AI Factories drive three types outputs: 1-Predictions - about some future action or state of a context; 2 - Pattern Recognition - find patterns in large amounts of data that are hard to find by humans; 3 - Automation - drive a series of actions based on responses from interactions in the environment. Most of us interact and encounter AI Factories everyday. For example, your search on Google and the related ads shown to you happen in an automated fashion through an AI Factory. Movie, music and book recommendations are happening through AI factories at Netflix, Spotify and Amazon. At Ant Financial, new bank account openings and approvals, loan applications and insurance offerings are being driven by AI Factories.
Our advice to managers and employees is to first acknowledge the inevitability of AI Factories playing an important role inside of companies. We are going to be living in a world of data and building an AI Factory is going to be essential to deal with the deluge. Second, we point out that the consumer tech giants have changed the expectations we have about our interactions with AI. Their customers, B2C or B2B or even B2B2C now have expectations of superpowers in terms of services and product features. Not having AI Factories will lead to a competitive disadvantage. Third we think that these types of investments are important to drive organizational transformation. The future really is one where all companies have AI factories at their core with workers designing and working in conjunction with AI systems.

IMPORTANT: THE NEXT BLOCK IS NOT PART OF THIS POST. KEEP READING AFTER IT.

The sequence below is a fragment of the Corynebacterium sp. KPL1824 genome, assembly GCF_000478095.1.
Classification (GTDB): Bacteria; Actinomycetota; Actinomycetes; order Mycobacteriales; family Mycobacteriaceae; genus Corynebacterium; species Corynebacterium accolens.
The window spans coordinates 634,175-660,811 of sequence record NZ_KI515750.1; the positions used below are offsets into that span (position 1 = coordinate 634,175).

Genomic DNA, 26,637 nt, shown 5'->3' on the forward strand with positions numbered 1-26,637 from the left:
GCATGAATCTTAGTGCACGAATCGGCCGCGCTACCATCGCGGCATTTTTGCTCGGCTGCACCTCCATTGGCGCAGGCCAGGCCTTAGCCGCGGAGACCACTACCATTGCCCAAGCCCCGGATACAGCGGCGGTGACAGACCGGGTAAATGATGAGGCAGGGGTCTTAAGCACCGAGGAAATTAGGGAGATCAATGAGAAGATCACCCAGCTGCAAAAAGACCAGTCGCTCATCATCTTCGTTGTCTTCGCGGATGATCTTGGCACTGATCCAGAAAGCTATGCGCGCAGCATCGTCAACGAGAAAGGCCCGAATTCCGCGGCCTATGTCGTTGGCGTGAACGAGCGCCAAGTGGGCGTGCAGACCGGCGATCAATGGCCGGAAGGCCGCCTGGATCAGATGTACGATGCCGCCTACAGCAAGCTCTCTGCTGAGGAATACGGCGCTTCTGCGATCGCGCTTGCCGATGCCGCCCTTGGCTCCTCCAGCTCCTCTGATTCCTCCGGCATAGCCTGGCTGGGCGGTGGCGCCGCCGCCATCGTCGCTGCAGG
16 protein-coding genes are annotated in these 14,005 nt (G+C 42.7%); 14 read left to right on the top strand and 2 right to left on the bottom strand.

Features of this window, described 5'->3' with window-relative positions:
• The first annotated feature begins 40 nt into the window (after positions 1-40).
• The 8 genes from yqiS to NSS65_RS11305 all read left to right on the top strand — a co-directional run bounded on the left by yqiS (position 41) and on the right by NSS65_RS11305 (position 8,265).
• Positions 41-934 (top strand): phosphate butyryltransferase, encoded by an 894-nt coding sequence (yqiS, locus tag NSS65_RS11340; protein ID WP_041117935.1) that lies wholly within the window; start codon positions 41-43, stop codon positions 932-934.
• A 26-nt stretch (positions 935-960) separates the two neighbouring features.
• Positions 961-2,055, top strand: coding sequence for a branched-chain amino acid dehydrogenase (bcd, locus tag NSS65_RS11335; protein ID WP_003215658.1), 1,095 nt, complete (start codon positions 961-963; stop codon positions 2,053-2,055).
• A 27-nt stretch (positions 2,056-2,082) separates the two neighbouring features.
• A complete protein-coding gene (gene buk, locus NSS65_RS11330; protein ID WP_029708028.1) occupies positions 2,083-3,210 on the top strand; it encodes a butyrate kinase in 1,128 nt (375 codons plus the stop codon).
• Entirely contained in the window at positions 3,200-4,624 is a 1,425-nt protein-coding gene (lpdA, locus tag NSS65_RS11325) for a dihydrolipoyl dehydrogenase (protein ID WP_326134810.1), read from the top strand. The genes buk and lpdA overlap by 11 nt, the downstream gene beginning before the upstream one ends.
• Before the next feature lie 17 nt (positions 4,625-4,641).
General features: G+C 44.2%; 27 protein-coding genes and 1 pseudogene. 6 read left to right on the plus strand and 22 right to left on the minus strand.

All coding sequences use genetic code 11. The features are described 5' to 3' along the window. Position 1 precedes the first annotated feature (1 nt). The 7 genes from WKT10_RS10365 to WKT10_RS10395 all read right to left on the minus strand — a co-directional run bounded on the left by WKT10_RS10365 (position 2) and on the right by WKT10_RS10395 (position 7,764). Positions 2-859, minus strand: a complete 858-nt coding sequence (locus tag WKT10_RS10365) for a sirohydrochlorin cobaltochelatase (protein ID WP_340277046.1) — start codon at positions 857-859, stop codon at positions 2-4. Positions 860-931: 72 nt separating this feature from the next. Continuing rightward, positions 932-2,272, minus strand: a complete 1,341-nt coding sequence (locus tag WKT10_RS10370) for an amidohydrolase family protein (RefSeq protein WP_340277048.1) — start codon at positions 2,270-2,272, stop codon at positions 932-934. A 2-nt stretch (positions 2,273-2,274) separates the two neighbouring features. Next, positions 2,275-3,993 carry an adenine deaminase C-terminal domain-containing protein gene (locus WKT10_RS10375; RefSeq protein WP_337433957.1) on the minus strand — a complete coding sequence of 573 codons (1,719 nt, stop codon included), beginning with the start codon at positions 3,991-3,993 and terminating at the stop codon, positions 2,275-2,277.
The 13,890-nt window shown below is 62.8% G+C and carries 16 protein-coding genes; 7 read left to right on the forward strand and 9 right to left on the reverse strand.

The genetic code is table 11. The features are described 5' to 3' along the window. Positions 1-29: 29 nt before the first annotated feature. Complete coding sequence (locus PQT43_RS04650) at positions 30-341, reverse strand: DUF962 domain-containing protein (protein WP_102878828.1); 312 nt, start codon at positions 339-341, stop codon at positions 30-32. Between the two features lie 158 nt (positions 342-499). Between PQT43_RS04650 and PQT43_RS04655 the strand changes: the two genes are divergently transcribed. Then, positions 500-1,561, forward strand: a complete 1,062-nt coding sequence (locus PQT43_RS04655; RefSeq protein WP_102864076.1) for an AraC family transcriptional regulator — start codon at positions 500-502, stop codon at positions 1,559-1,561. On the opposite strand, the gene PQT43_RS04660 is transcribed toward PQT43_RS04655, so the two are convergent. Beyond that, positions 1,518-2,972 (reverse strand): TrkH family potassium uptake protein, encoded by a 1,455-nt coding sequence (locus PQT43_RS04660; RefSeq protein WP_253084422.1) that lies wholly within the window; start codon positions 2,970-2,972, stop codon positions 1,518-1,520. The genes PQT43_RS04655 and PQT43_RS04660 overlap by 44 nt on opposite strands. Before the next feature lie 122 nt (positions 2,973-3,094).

3. My favorite part of the book was the discussion about network effects and the new concept you introduced of "learning effects." Can you give an example of learning effects for the newsletter readers?
Some call it “learning by doing”. The basic idea behind the learning effect is that AI systems improve in their capabilities as they accumulate more and more data. A simple example is how Google can predict what you are searching for and it continually gets better over time. The accumulating data Google has simply enables them to keep improving the search experience. The same thing happens in GMail with its ability to predict the completion of your sentences. Learning effects improve product quality but also enable the company to increase the scope of its offerings to its customers as well. Ant Financial’s data on transactions among consumers and merchants enables it to come up with new offerings for both sides of its platform. Uber Eats has unprecedented data on the micro-geography of taste and menu options, and they can use it to inform restaurants about changing preferences and about how to optimize their online menus to meet new needs.
4. Do you think learning effects have a cumulative advantage to them - the longer they are in place, the more difficult they are to dislodge? And if so, does that mean companies that start late are at a disadvantage?